It seemed a very wonderful and beautiful world to Toto, as indeed it was, for the toucans' nest was in the heart of the great Guiana forest in South America, where there are many wonderful and beautiful things to be seen. But it was a very dangerous world, as well, for while the baby toucan was quite safe from furred or feathered foes, far above their reach in the hole in the dead tree, yet there were plenty of hungry creatures ready to gobble him down should he tumble or scramble from his lofty home. The squawking, complaining Caracara hawks would have thought him a welcome breakfast; the great boas and anacondas would have seized him in an instant; the prowling ocelots would have licked their chops as they crunched such a tidbit in their sharp teeth, and even the lazy green iguanas and the ugly alligators beside the river would have snapped him up before he had time even to squawk for help.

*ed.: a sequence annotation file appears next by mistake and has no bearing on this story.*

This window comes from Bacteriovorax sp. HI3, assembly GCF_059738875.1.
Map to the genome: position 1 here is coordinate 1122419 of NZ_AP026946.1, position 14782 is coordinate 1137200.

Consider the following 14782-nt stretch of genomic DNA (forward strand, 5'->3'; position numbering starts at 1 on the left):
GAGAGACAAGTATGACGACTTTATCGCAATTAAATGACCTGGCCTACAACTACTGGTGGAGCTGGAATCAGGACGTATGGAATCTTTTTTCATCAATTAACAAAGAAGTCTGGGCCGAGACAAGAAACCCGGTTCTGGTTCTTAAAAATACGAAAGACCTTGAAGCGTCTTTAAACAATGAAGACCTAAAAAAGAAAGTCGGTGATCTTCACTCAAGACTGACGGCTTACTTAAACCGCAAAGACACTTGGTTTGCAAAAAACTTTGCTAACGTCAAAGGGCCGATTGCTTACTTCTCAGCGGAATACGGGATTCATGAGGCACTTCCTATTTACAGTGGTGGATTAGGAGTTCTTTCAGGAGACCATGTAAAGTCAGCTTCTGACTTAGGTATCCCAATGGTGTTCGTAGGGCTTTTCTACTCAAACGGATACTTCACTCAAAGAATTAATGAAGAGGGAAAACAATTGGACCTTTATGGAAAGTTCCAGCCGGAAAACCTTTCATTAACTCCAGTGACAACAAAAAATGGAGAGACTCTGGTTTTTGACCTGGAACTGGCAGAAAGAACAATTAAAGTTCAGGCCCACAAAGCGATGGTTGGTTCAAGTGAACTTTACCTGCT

There was one danger, however, which Toto's parents had not thought of and against which the high dead tree was no protection. This danger came paddling down the river in a narrow dugout canoe, a bronze, naked figure with keen, black eyes and with a scarlet loincloth about its waist and a long bow and arrows by its side. In other words, this danger was an Indian, and his sharp eyes, seeking among the forest trees for game, soon spied the baby toucan's beak projecting from the hole in the dead tree-trunk.